“There’s something awfully sad about happiness, isn’t there?”
“What a funny thing to say!”
“It wasn’t meant to be funny.”
Noel Coward’s comedy Present Laughter sparkles with dry, off-kilter exchanges like this, a chamber play set in a middle-aging comic actor’s London studio where everyone seems in search of harmony, or at least some sort of refuge from the bedlam their pretensions provoke. Actors Ensemble of Berkeley is staging this gem at Live Oak Theater through Nov. 20.
Garry Essendine (Louis Schilling) is a popular—and very hammy—comic actor offstage and on. “Everyone adores me!”—“There’s hell to pay if they don’t.” He has a problem—he can’t say no to anyone, in particular the stagestruck young ladies who knock at his dressing-room door. And some—a green dingbat of a playwright (Dan Kurtz), for example—won’t take no for an answer. His coterie of housekeeper, valet, secretary, ex-wife and business partners (Kristen Sawyer, Christian Carpenter, Maureen Coyne, Melanie Curry, David Stein and Steve Schwatz) are genuinely attached to him, though they have no illusions: “Now you’ve gone too far—have you ever seen me overacting?”—“Frequently; in fact, you’re overacting right now”—and labor to save him from more than his own vanity.
Coward’s plays demand deft and rigorous pacing for the dry lines (“There’s a rather complicated letter about Boy Scouts. To hell with them! Send them some matches.”) and the implications of rather complex situations to play out fully. Formally, his plays are unique: a kind of comedy of manners poised on tiptoe that slouches into farce (at one farcical point, the words of the femme fatale, “She says she feels as though she’s in a French farce,” are conveyed adroitly over a phone with hand over mouthpiece). The dialogue gains its wit not from outrageousness, but from a perfect choice of words as in Restoration Comedy, a diction put together piece-by-piece like a parquet floor.
With a company assembled from a mix of amateurs and more experienced performers, Actors Ensemble paints the scene with broad strokes; they’re able to hit some of the high notes, but not quite glide through the shifting rhythms of the play. Louis Schilling presides over it all as Garry, though not always as buoyantly as the giddy balloon he’s seen as. Schilling’s operatic experience comes through; sometimes he’s more arch than necessary to play arch and overwrought Garry. He and Christian Carter as his man Fred act with energy throughout.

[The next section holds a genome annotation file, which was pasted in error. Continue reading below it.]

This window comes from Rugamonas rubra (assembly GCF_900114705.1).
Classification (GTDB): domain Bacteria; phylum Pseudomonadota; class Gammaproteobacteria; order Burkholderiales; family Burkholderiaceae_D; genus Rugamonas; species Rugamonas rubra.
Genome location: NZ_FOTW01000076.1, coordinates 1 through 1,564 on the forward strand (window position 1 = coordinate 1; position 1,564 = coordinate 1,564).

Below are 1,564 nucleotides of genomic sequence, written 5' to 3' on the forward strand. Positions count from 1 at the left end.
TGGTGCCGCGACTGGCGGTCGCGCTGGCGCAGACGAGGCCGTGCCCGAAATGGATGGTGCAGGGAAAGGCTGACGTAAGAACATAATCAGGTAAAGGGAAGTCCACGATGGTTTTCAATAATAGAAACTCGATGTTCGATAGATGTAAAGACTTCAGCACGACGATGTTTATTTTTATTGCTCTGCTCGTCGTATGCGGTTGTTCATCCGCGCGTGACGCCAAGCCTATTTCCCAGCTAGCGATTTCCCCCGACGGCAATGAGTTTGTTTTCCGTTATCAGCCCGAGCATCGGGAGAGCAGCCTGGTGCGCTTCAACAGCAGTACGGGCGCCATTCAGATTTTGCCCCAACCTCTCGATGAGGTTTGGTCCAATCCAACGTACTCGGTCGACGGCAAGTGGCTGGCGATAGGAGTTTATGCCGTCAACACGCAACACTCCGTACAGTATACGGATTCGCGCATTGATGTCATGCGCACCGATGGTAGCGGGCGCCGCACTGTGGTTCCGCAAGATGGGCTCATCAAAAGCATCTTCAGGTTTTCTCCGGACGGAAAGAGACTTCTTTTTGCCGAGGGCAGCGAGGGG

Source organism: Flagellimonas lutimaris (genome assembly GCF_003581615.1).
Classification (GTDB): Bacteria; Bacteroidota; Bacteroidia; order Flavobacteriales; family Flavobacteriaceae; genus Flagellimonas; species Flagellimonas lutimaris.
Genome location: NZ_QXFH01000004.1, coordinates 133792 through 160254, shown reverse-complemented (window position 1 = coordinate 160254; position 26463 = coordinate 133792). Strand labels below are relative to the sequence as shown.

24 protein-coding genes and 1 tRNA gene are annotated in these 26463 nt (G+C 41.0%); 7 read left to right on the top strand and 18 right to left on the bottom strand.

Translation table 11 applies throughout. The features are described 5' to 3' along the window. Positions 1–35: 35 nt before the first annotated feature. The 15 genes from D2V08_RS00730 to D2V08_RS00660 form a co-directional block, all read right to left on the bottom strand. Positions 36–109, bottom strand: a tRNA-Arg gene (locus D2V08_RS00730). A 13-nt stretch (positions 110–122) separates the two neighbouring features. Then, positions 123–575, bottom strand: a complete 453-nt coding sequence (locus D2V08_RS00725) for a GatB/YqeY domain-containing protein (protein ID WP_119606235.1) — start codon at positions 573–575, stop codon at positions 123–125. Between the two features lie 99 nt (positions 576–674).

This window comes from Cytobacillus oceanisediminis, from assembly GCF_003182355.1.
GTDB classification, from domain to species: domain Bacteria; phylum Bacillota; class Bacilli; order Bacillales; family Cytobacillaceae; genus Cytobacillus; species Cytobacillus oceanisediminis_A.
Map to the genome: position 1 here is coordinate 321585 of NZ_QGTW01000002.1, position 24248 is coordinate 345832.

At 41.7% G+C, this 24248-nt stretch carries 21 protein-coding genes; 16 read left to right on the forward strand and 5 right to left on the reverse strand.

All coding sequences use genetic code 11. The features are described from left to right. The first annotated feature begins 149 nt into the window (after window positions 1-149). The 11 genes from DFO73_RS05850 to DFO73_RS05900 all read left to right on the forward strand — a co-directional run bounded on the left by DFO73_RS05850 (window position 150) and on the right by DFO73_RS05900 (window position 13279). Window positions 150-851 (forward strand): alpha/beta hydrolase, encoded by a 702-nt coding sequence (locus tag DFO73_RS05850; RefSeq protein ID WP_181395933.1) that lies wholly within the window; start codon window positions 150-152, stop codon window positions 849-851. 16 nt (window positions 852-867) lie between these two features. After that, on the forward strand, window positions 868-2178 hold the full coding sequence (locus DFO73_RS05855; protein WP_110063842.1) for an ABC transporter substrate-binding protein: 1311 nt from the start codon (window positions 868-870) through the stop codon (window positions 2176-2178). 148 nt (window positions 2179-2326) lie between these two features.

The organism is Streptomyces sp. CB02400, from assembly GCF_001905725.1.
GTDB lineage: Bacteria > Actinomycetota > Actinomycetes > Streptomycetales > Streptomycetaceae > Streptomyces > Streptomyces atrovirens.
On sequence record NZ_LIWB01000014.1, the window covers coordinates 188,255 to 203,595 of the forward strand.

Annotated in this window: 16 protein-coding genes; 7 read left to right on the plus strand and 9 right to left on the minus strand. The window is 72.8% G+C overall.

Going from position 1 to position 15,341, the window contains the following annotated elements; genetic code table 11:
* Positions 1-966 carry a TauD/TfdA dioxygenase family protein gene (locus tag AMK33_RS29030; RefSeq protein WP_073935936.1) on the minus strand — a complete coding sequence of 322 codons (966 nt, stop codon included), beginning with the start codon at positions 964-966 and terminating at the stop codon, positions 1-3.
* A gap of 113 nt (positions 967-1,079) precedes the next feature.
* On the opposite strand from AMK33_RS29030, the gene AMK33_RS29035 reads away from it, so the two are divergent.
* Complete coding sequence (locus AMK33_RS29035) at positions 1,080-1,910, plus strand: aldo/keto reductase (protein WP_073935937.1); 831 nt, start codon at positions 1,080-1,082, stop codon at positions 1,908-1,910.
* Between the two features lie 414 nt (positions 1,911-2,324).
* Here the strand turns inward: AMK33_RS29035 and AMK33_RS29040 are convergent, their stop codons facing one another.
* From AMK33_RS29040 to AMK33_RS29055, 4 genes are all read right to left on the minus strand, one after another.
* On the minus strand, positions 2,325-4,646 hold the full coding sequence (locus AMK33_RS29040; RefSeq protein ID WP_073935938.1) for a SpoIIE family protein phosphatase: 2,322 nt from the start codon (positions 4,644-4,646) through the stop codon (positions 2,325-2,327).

Maureen Coyne plays secretary Monica Reed with considerable aplomb, making very real and funny her near-hysteria when patience deserts her. Wendy Welch is effervescent and dizzy—opening the play in Garry’s pajamas, having “lost her latchkey”—which is to say a perfect Daphne, the “debutante” Monica descibes: “That type’s particularly idiotic, and the woods are full of ‘em.” Tanya Lazar-Lea as Joanna (”She’s a scalp hunter, that baby, if I ever saw one”) enters gorgeous, dressed for the kill (she too has lost her key), but can’t muster the decorum of a slightly hackneyed femme fatale. She calls Garry’s bluff, but is trumped by ex-wife Liz (Melanie Curry), who holds all the cards.
Director Stan Spenger thoughtfully notes in the program, attributing the notion to Melanie Curry, that Coward’s wartime play-without-a-war comes from his genius at fantasy—as a child actor, he played Peter Pan. At the end of the second act, Spenger puts the ensemble through their best, and most fancifully farcical scene, when Peggy De Coursey as Lady Saltburn appears at Garry’s door during much mayhem (“as if it hasn’t been like a wailing wall here all morning!”) to claim an audition for her dolled-up daughter. At that point, all the repetitions and asides come rebounding and Joanna’s parting shot comes all too true:
“In the circuses that I’m used to, it’s the ringmaster that cracks the whip, not the clown.”
Noel Coward was more than a little bit of both.
Present Laughter, Actors Ensemble of Berkeley at Live Oak Theater, Live Oak Park 1301 Shattuck Ave. 649-5999 or www.aeofberkeley.org $10 Fri-Sat (and Nov. 18) 8 p.m.; Nov 14, 2 p.m. through Nov. 20